This is known as the “Online Disinhibition Effect” which means that the protection from consequence makes us feel comfortable. It gives us the freedom to be awful individuals, or to be more effective when working with others apparently, so anonymity can also be a virtue.

It’s been found that people participating anonymously in online workshops demonstrate:

  • Enhanced problem-solving skills
  • A willingness to ask more questions

This is because there is no fear of asking stupid questions, giving stupid answers, or failing to complete a task because no one knows who you are.

Additionally, while some perceive anonymity as an excuse to be cruel to others, it’s also a great way of developing strong online communities who commit to generous and worthy causes, instead of pursuit of popularity. Anonymity creates less inclination to be loyal to individuals at the expense of the group, so everyone hones in on the idea of the group and advancing the group’s goals.

  1. Social Overdependence (and yet… Distancing Phenomena)

Through communication such as emails, texts, tweets and social media modern technology has made it easier than ever before for people to stay connected with each other. This is a beautiful thing, but it also often results in an overdependence and even obsession with social interaction that is both crippling our independence and isolating us from healthy communication.

FOMO is the “Fear of Missing Out”, which is described as a form of social anxiety that those who tend to feel unloved or without respect experience when they’re unable to interact socially online. FOMO can be so debilitating that not letting someone on Facebook to stay constantly connected can cause depression, and even cause them to question their own existence in extreme cases.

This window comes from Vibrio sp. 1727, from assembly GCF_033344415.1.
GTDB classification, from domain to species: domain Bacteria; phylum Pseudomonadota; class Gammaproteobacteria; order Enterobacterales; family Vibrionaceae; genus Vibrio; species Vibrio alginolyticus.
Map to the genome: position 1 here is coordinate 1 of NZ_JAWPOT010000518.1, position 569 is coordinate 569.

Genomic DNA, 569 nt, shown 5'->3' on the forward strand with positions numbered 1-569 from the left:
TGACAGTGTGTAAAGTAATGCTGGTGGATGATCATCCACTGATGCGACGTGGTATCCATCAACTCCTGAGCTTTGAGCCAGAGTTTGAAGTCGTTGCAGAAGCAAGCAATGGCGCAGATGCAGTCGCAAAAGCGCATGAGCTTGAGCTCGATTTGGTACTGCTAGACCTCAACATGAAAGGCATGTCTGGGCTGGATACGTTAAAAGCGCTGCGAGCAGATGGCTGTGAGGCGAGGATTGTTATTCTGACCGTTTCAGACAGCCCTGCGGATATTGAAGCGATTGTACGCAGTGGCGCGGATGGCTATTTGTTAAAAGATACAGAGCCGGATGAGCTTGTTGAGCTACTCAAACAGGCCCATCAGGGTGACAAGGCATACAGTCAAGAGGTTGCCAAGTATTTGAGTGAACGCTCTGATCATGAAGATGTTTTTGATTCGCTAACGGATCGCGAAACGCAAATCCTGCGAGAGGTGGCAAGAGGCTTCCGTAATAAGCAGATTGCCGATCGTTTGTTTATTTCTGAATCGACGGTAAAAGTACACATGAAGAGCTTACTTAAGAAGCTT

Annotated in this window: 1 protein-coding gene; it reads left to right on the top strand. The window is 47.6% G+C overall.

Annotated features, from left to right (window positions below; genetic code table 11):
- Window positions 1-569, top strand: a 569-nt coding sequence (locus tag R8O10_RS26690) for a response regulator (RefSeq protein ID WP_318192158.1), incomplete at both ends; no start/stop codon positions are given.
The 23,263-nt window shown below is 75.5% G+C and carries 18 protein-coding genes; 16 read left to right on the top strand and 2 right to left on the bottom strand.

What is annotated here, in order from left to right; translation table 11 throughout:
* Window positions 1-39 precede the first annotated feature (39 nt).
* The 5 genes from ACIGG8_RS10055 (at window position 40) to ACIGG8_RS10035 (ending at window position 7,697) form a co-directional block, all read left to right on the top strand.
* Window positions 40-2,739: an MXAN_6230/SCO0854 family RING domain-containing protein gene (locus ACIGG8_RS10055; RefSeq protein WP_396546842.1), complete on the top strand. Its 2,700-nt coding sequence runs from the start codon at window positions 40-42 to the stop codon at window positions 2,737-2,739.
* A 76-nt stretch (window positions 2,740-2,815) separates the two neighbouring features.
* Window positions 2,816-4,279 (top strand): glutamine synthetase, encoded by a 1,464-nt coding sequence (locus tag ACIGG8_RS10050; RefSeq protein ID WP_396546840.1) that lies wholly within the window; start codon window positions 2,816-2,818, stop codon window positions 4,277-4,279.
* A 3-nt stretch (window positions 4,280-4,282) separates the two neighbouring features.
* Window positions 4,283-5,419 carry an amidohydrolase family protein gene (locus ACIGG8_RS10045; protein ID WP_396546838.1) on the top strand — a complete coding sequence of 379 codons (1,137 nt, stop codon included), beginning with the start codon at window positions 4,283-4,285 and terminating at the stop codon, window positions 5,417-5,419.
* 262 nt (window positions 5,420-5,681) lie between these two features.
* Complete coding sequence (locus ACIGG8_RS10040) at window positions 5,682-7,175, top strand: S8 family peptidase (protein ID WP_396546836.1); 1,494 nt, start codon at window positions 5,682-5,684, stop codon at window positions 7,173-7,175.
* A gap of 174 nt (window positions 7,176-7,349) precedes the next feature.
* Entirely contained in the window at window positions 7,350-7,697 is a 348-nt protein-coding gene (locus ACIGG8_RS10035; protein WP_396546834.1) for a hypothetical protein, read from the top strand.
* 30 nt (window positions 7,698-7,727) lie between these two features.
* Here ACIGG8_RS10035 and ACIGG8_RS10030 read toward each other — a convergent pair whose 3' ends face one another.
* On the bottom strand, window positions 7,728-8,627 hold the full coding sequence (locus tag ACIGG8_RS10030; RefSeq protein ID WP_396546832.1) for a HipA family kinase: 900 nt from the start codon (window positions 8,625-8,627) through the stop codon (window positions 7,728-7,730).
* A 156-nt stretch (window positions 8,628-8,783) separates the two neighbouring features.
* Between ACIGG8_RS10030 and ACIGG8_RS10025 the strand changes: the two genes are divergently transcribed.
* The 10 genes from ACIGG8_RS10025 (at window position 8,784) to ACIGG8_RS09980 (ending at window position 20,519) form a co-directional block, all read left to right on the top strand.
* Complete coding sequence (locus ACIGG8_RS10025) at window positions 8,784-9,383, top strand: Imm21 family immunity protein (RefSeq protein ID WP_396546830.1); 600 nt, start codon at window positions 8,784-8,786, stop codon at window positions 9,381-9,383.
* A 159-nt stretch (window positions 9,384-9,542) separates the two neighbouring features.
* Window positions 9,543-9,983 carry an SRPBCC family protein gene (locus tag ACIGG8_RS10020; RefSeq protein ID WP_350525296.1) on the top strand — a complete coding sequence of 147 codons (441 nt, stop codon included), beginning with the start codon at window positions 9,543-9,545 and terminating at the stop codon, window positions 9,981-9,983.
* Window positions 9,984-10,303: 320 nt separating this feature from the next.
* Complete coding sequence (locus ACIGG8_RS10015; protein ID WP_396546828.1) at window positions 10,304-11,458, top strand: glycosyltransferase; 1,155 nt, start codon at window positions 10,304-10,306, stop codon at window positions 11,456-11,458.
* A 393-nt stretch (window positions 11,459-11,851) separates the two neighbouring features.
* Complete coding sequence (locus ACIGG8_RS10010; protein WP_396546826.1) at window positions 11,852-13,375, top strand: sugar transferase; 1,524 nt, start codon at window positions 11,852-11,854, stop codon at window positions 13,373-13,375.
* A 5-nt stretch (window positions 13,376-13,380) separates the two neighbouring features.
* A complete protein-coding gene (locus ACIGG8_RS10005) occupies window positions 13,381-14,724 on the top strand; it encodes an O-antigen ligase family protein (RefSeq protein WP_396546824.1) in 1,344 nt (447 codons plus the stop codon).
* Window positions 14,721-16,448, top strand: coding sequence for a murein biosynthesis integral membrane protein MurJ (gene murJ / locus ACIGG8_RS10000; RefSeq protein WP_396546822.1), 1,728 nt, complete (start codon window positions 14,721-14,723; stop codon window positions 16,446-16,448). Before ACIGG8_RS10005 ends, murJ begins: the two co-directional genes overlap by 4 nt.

Social media has caused us to rely on it to the point we can literally withdrawal… at least mentally.


Social media has also made it possible to go pretty much our entire lives without ever having to physically interact with another human being… like ever!

Psychologists have even said we’re creating a “Distancing Phenomena”, which means by never communicating face-to-face, and over-relying on technology to both pacify and educate our children, we are diluting our ability to have real-life conversation.

And yet we wonder why social anxiety is spiking among teens, while simultaneously we overlook that they miss out on learning skills in facial recognition, body language and eye contact that are all essential part of how we as humans express emotions and intentions.

So while I clatter on this keyboard trying to keep your attention long enough to finish this article, adding to the cycle, I can’t help but think how many of you only read the corner of the page. Or how many of you will click ‘like’ or ‘share’ but won’t actually have a conversation with another human being about it (you should totally share it though, either way).

Who clicked the article just because they think the picture looked like them, and who only clicked it to stay relevant on the Facebook feed?

At least let’s acknowledge how society is being formatted for pocket-screens. Now how can we work to changing our compulsions, obsessions and even addictions before they change us for good?

Take the time to see where you unhealthy habits mold you, and which one of those compulsive actions controls you. The internet isn’t the only thing that reprograms us. Drugs and alcohol do too. If you or someone you love is struggling with substance abuse or addiction, please call toll-free 1-800-951-6135.